Saturday, August 15, 2009

Commercial Open Source Redux

A big congratulations to SpringSrouce, a commercial open source company with an estimated $20M in annual revenue after years of effort sold for 20x trailing revenue. Pundits such as Matt Asay point to this as another success, after pointing out that in the Commercial Open Source Failure piece I wrote for BusinessWeek that I also missed the XenSource and Zimbra exits, two companies with <$10M in revenue that also sold for >20x trailing revenue.

I am in full agreement that these companies all had great technology in interesting spaces, but lets be clear that these are technology acquisitions, not business acquisitions like MySQL and JBoss. I do not think that Citrix and Yahoo! are patting themselves on the back about their acquisitions of XenSource and Zimbra. At least VMWare using SpringSource as an accelerator into cloud computing makes a lot of sense.

As the New York Times pointed out last week, the trend here is that enterprise IT spending has fallen into the gutter and is not going to climb back out. And even with the open source marketing message, commercial open source companies are selling proprietary software with direct sales, marketing at tradeshows, and supporting it with support staff into a market whose growth is almost on par with the rate of inflation.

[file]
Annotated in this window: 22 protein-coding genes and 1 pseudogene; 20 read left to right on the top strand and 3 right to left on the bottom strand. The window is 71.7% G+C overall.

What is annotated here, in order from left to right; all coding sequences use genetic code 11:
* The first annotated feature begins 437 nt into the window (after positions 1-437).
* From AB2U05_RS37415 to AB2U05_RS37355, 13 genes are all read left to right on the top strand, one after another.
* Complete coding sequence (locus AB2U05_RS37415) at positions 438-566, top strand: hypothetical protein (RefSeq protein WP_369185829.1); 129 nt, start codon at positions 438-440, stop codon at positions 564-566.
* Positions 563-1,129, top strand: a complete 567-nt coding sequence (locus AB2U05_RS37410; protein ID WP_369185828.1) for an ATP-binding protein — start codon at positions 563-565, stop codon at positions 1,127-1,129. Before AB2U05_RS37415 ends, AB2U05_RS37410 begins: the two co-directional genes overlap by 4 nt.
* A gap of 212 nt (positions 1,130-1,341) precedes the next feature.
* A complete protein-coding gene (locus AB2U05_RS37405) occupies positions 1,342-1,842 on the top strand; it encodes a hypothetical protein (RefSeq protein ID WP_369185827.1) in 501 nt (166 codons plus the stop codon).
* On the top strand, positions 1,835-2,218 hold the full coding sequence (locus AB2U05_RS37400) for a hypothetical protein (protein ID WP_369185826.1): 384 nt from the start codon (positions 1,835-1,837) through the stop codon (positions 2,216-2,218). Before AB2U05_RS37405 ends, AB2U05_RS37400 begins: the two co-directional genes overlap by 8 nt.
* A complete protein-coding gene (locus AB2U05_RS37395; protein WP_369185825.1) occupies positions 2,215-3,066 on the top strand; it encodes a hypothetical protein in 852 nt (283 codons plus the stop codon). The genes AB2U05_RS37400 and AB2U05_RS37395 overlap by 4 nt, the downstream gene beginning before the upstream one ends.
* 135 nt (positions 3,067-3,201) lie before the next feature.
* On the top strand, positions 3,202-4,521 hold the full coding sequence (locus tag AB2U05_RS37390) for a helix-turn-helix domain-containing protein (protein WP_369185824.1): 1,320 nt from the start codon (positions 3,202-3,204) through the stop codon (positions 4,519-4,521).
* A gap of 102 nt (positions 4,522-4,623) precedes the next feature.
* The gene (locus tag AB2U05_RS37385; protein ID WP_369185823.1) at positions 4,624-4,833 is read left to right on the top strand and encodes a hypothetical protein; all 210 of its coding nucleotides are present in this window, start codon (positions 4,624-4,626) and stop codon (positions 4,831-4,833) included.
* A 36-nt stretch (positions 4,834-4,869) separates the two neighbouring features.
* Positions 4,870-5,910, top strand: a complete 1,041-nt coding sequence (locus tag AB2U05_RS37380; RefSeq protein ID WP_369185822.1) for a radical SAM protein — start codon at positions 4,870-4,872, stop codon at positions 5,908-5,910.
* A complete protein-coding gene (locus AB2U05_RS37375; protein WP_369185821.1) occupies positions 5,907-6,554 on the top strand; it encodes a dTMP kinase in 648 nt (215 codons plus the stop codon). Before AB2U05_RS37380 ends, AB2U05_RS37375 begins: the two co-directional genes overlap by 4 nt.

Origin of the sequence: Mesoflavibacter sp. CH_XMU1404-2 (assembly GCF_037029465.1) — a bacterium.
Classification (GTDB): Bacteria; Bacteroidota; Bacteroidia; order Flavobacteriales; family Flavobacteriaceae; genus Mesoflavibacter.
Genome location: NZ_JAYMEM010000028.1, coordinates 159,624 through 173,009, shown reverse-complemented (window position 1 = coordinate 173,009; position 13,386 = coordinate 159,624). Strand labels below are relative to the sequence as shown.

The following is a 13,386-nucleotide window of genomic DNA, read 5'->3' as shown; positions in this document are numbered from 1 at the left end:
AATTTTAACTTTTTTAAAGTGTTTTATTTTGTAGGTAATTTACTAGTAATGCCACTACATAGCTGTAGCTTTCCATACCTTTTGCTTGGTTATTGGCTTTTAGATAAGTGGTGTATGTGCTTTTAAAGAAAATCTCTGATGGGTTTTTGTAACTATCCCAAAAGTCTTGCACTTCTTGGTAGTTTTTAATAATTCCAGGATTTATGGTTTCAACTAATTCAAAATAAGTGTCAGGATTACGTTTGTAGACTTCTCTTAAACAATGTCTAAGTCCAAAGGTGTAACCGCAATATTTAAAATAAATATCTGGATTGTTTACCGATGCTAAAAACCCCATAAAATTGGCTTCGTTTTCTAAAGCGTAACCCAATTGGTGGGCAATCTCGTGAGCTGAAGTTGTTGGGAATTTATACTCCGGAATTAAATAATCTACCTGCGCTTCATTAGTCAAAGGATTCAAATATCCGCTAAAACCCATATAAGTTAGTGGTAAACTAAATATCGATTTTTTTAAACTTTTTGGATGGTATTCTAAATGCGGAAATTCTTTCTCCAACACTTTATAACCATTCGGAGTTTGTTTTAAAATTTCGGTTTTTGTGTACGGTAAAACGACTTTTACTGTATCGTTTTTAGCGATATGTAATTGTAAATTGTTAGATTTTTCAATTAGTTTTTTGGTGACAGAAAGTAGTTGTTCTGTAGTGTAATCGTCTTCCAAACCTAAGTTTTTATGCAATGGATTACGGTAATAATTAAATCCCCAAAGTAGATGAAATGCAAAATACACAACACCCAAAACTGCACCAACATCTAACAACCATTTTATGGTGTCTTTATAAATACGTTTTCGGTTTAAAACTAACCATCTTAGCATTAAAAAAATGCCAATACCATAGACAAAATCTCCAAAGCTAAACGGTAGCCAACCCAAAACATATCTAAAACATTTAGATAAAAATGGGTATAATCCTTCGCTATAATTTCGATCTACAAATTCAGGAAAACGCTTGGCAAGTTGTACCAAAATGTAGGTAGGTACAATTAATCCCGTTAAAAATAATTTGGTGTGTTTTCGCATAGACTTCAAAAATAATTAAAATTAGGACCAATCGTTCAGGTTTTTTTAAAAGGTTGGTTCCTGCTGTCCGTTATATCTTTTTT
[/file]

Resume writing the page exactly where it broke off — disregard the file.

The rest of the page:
These companies are fundamentally no different than the enterprise software companies that preceded them, which is the main point I am making and the point that no one in all of these "rebuttals" wants to address. Yes, a few will be successful as businesses, and for the rest there will be technology acquisitions, some exorbitant. But in the end the enterprise software market as we knew it is history and is morphing into cloud computing.